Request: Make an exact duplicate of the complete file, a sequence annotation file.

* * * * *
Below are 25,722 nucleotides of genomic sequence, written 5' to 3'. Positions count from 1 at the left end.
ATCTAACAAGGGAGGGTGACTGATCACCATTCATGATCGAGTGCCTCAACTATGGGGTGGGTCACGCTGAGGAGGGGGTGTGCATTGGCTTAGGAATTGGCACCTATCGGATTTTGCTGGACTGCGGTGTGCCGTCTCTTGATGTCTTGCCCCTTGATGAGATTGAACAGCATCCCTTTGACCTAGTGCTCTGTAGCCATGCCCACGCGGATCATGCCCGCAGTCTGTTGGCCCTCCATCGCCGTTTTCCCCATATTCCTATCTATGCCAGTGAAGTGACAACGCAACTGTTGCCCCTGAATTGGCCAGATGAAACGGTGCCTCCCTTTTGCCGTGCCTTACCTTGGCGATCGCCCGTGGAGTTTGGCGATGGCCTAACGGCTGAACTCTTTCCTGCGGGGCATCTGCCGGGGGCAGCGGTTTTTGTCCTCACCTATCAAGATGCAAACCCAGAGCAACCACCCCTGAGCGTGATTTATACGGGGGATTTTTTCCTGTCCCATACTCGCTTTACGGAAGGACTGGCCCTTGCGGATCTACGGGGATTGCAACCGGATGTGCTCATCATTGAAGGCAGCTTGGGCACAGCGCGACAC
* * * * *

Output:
Below are 25,722 nucleotides of genomic sequence, written 5' to 3'. Positions count from 1 at the left end.
ATCTAACAAGGGAGGGTGACTGATCACCATTCATGATCGAGTGCCTCAACTATGGGGTGGGTCACGCTGAGGAGGGGGTGTGCATTGGCTTAGGAATTGGCACCTATCGGATTTTGCTGGACTGCGGTGTGCCGTCTCTTGATGTCTTGCCCCTTGATGAGATTGAACAGCATCCCTTTGACCTAGTGCTCTGTAGCCATGCCCACGCGGATCATGCCCGCAGTCTGTTGGCCCTCCATCGCCGTTTTCCCCATATTCCTATCTATGCCAGTGAAGTGACAACGCAACTGTTGCCCCTGAATTGGCCAGATGAAACGGTGCCTCCCTTTTGCCGTGCCTTACCTTGGCGATCGCCCGTGGAGTTTGGCGATGGCCTAACGGCTGAACTCTTTCCTGCGGGGCATCTGCCGGGGGCAGCGGTTTTTGTCCTCACCTATCAAGATGCAAACCCAGAGCAACCACCCCTGAGCGTGATTTATACGGGGGATTTTTTCCTGTCCCATACTCGCTTTACGGAAGGACTGGCCCTTGCGGATCTACGGGGATTGCAACCGGATGTGCTCATCATTGAAGGCAGCTTGGGCACAGCGCGACAC